CLAIRE SOISSON/THE HOYA Sophomore tight end Mattew Buckman had four catches for 83 yards and caught on 67 yard touchdown pass in the first quarter.
CLAIRE SOISSON/THE HOYA
Sophomore tight end Mattew Buckman had four catches for 83 yards and caught on 67 yard touchdown pass in the first quarter.

The Georgetown football team lost yet another close game this weekend in its Homecoming game against Bucknell University with a final score of 22-17. The Hoyas (2-6, 0-3 Patriot League) traded leads with the Bison (6-2, 2-0 Patriot League) all game, but they gave up the lead for good on a 22-yard touchdown pass with 7:03 remaining in the fourth quarter. It was Georgetown’s fourth consecutive loss and the second in a row by a touchdown or less.

Bucknell took an early 6-0 lead in the first quarter on a methodical 17-play scoring drive, but Georgetown responded within seconds. On the second play of the following drive, junior quarterback Kyle Nolan hit sophomore tight end Matthew Buckman on a streak up the middle for a 67-yard touchdown to take a 7-6 lead. Nolan had an up-and-down day, completing several very long passes and running for a touchdown but also only converting just 42.3 percent of his pass attempts, throwing an interception and taking a crucial sack to end the first half.

“What you have to understand is our quarterback position is a difficult spot to play. Kyle did a great job of checking protections today. The first touchdown pass to Buckman was a run-pass option read. He couldn’t have thrown a better ball or read it any better,” Head Coach Rob Sgarlata said. “We definitely have room for improvement but when you look at what we ask Kyle to do, we ask him to do a lot, from protections to our run game to our run-pass option stuff. He’s doing a hell of a job for us this year.”

After his early throwing strike, Nolan was guilty of a mental mistake at the end of the first half that cost the Hoyas dearly. Down 16-10, Georgetown drove down the field and got the ball to Bucknell’s seven-yard line with 11 seconds left and no timeouts remaining.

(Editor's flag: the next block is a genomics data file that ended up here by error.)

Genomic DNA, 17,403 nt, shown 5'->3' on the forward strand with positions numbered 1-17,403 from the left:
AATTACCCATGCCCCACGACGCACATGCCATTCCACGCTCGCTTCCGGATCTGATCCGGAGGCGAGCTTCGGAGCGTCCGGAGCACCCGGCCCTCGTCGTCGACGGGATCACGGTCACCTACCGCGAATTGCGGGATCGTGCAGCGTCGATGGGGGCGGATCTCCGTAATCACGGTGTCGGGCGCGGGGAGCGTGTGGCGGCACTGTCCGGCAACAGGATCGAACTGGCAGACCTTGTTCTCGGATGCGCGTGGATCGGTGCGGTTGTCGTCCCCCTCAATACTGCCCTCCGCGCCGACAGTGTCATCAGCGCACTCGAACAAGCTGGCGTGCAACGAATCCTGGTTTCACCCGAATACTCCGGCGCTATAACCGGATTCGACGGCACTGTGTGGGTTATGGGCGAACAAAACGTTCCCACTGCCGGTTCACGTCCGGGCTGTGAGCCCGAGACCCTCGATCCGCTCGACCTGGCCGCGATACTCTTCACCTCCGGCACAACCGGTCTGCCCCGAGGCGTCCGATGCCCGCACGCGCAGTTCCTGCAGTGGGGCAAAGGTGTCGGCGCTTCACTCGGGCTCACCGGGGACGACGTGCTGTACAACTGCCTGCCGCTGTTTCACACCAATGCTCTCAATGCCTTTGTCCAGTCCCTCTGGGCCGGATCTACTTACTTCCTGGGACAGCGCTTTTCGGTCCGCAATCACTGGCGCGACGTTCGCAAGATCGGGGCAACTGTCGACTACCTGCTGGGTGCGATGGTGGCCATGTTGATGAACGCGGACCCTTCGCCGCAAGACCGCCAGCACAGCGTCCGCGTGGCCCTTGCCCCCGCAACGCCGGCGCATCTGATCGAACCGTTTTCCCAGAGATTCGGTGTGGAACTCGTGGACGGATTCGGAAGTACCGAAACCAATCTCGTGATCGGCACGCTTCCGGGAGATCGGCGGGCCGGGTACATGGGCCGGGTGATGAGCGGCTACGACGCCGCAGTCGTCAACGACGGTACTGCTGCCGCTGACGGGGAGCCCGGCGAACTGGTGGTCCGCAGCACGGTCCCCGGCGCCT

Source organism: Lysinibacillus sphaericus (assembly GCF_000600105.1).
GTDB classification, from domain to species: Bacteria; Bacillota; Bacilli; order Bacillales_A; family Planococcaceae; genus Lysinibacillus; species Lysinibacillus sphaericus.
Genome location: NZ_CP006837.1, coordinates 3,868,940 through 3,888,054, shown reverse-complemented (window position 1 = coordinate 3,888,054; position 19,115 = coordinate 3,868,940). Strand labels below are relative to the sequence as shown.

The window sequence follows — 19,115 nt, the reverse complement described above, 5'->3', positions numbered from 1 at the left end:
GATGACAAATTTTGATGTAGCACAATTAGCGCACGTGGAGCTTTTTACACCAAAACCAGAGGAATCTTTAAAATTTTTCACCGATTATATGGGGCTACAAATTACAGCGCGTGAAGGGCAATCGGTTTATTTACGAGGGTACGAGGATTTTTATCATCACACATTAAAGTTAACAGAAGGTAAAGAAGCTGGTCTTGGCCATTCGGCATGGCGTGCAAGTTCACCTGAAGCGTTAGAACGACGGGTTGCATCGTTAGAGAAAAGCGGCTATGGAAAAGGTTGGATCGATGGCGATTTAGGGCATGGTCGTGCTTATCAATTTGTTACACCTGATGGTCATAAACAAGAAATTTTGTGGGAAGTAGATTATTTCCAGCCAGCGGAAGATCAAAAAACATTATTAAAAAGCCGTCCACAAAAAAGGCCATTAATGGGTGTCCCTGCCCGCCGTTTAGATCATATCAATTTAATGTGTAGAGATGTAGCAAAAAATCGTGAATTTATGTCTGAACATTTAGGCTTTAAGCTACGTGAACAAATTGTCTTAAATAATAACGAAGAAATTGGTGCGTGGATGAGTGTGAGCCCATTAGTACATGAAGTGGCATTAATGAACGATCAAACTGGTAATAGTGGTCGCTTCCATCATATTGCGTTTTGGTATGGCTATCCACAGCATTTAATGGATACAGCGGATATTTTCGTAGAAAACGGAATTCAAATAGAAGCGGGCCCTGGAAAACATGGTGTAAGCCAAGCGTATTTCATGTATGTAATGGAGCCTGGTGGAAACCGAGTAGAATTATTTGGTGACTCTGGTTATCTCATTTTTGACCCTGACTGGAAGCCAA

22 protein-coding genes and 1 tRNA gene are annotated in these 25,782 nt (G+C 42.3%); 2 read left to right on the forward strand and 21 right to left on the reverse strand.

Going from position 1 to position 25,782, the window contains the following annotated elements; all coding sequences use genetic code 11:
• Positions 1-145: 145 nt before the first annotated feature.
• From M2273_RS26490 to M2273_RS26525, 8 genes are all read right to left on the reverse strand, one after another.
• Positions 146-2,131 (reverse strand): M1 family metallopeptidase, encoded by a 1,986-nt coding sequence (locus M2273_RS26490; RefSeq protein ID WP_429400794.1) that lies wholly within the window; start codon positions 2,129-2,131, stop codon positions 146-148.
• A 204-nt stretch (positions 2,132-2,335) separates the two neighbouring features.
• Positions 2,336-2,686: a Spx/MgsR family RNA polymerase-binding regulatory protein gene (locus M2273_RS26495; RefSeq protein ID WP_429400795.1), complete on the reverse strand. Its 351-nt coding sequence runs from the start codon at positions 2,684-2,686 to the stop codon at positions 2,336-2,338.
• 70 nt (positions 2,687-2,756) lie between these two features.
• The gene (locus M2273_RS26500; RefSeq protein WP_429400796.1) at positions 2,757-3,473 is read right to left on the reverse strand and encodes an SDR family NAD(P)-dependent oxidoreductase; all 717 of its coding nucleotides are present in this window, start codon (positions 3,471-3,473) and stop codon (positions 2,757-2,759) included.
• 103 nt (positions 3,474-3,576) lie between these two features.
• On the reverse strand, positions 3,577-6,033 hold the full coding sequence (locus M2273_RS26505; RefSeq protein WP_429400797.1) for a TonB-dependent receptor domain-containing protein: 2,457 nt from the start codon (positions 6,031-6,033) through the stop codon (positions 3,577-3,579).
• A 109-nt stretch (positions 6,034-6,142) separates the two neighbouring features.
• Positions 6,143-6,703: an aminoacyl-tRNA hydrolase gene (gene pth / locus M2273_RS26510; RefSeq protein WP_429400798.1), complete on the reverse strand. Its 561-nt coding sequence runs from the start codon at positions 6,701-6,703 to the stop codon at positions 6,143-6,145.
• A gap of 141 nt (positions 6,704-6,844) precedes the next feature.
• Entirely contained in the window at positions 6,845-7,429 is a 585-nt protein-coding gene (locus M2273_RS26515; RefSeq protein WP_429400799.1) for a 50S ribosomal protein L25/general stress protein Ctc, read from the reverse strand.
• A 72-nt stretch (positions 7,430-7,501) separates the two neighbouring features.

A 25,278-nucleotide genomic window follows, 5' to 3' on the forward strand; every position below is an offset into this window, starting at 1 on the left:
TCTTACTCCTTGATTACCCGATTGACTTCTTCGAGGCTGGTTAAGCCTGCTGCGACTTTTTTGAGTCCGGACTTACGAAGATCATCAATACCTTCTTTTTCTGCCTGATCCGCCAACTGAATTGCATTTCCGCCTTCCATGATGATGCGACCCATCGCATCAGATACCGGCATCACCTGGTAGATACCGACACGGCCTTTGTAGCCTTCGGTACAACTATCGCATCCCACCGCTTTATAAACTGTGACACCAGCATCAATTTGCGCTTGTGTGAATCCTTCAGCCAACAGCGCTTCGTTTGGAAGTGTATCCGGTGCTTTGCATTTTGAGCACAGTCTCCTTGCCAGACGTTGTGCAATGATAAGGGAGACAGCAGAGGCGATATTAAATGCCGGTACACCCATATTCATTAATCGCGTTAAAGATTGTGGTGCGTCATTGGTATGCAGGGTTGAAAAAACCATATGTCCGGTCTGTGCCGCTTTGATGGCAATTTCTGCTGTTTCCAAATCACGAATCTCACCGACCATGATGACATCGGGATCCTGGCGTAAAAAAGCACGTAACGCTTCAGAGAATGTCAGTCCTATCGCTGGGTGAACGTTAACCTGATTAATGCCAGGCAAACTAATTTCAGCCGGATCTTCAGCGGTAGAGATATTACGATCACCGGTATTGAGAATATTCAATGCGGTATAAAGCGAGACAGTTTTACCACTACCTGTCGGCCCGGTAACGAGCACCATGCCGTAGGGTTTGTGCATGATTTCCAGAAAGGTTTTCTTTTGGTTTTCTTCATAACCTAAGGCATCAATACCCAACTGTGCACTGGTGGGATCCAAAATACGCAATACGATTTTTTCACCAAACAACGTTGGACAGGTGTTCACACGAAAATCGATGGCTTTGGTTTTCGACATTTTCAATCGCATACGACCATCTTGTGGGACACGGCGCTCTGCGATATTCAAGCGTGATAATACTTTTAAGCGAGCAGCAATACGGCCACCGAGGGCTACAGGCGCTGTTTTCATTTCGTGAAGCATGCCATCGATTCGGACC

Sgarlata elected to try one pass toward the end zone before attempting a field goal to end the half. However, on the ensuing pass attempt, Nolan was unable to find an open receiver and was sacked before he was able to throw the ball away. With no timeouts left, Georgetown had to watch the clock run out without getting any points.

“We were on a whip rout, the slot [receiver] goes in and out,” Nolan said. “They were just in the right coverage to cover it up. Dumb mistake on my part — I should have just thrown the ball away, live to play another down, get the field goal.”

On defense, Georgetown had a tough time against a big, physical Bucknell offensive line. This was especially evident in the first half during which the Bison ran for 104 yards and were able to control time of possession. This slow, run-oriented approach helped slow down a very good Hoya pass rush that includes senior defensive lineman Alec May. The Football Championship Series sacks leader was held to only one sack as he was frustrated along with the rest of the Hoya defense.

“Quite naturally, if you play a considerable amount of snaps, no matter what it is, it’s kind of demoralizing if it’s third down and we got to get off the field to get our offense back the ball,” junior cornerback Ettian Scott said. “They pick up the first down and we have to do it over again. But we never pointed fingers at each other. We never held our heads down. They did pick it up because we understand they are a good ballclub and that they have a good running back and a good offense.”

One thing Georgetown’s defense was able to do was force turnovers, something they have done consistently all season. Senior defensive lineman Jordan Richardson recovered a fumble in Georgetown territory and Scott intercepted his fourth pass of the season. Scott has become one of the Hoyas’ biggest playmakers on defense this season, coming up with big plays game after game. He made another big play later in the game, breaking up a third-down pass in the end zone to force a field goal attempt.

“I have a personal goal to not be scored on all year,” Scott said. “I knew that was a critical situation and I knew the quarterback and receiver made eye contact; I knew they were coming my way. So I made an effort to make sure even though he had beat me on a quick out route I could recover so I made a good effort to just throw my hand up, run through the ball. At least make it tough on the receiver.”

Meanwhile, Georgetown is just a couple more of those impact plays away from finally pulling out wins in close games.

“There’s an aspect of being a mature football team, being able to make some of those plays down the stretch,” Sgarlata said. “That’s what we need to get to. We are not far away but it’s hard to win football games and everybody’s a good team.”

Next weekend, the Hoyas will try to notch their first win against the Lehigh Mountain Hawks (1-6, 0-2 Patriot League) since Georgetown joined the Patriot League in 2001. The game will kick off on Saturday, Nov. 1 at 12 p.m. on MultiSport Facility.

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